U.S. stocks finished in bear market territory on Thursday, as anxiety about the coronavirus outbreak continued to dent investors’ sentiment. The outbreak is expected to weigh on corporate profits and disrupt supply chains. In the meantime, Fed’s move to pump trillions into the markets couldn’t provide enough confidence.
In addition, President Donald Trump and the top Republicans in the House and Senate didn’t support a wide-ranging bill from House Democrats, which further tanked hopes.
The three major indexes — the Dow Jones Industrial Average, S&P 500 and Nasdaq Composite — closed in the red on Thursday. The Dow Jones Industrial Average closed at 21,200.62 after declining 10%, the broader S&P 500 reached 2,480.64 after decreasing 9.5% and the tech-laden Nasdaq Composite hit 7,201.80 after losing 9.4%.
In fact, the Dow Jones and S&P 500 had the worst day since the “Black Monday” crash of Oct 19, 1987 when the former declined 22.6% and the latter lost 20.5%.
The fear-gauge CBOE Volatility Index (VIX) declined 9.7% to close at 68.19 on Mar 12. Finally, decliners outnumbered advancers by a 23.77-to-1 ratio on the NYSE.
Fed to Pump $1.5 Trillion into Financial Markets
In a bid to ease the financial market’s steep sell-off, the New York Federal Reserve said on Mar 12 that it would pump trillions of dollars into the financial system. The NY Fed plans to inject at least $1.5 trillion by Mar 13. The central bank is also altering its programme of Treasury purchases “to address highly unusual disruptions in Treasury financing markets”.
The NY Fed offered $500 billion in a three-month repo operation in the afternoon of Mar 12 and then will do the same on Mar 13. In addition, the Fed said it will offer a $500 billion one-month repo operation on Friday, per CNN.
Trump, Top Republican Lawmakers Don’t Back Virus Aid Bill
On Mar 12, President Donald Trump and the top Republicans in the House and Senate didn’t support a wide-ranging bill suggested by House Democrats. The emergency meeting was held to discuss the government’s response to the fast-spreading, flu-like coronavirus.
Trump and the lawmakers discussed a wide range of policies to keep the economy afloat, in which the President indicated that his top priority is a payroll tax cut that would last till the end of 2020.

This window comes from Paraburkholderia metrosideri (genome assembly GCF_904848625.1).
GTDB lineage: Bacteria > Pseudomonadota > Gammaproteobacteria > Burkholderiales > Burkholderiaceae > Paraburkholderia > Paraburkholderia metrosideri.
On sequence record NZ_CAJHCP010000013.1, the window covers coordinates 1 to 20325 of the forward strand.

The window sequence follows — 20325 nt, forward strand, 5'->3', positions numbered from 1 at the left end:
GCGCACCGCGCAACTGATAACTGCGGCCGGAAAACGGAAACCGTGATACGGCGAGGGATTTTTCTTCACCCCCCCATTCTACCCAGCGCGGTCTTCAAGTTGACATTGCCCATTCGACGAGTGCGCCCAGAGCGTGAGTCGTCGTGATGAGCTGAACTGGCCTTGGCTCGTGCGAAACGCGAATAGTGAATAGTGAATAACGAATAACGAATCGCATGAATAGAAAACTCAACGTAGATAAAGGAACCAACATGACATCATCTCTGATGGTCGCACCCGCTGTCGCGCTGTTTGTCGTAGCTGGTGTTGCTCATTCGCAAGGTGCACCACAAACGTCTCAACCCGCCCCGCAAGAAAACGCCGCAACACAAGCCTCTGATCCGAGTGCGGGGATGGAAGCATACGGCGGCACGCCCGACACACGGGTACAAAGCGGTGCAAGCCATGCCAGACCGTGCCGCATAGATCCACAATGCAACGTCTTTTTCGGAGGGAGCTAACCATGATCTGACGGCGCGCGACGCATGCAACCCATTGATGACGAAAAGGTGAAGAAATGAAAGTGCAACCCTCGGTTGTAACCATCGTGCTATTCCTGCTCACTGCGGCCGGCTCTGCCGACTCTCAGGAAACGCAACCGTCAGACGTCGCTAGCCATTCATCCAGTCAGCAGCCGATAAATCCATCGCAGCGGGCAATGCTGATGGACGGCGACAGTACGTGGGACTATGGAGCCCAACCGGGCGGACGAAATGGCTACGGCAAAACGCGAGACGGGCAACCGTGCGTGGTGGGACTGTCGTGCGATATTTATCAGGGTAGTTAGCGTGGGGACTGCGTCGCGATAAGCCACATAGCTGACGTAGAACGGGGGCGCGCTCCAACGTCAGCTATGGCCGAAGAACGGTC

Trump rejected the coronavirus aid bill offered by House Democrats, which would include paid sick leave for those affected by the disease and expand unemployment insurance, among a range of other measures such as free coronavirus testing etc.
Speaking of economic news, U.S. producer prices fell by the most in five years in February, dragged by declines in the costs of goods such as gasoline and services. On Mar 12, the U.S. Bureau of Labor Statistics reported the Producer Price Index, which dropped 0.6% in February, after increasing 0.5% in the month before.
February’s drop in final demand prices is the biggest decline since January 2015. Prices for final demand minus foods, energy and trade services declined 0.1% in February, the first decline since shedding 0.1% in June 2019.
According to the U.S. Department of Labor, the advance figure for seasonally adjusted initial claims for the week ended March 7 was 211,000, a decline of 4,000 from for revised level of the week ended February 29. The 4-week moving average was 214,000, an increase of 1,250 from the week ended February 29’s revised average. You can see the complete list of today’s Zacks #1 Rank (Strong Buy) stocks here.
Stocks That Made Headlines
Apple Reopens China Stores After Weeks of Coronavirus-Led Closure
Apple (AAPL - Free Report) has reopened all its 42 retail stores in China after weeks of closures due to the coronavirus outbreak. (Read more)
UPS' Tome to be the Next CEO, Abney to Quit Board on Sep 30
United Parcel Service, Inc. (UPS - Free Report) has chosen Carol Tome to succeed David Abney as the new CEO, effective Jun 1. (Read more)
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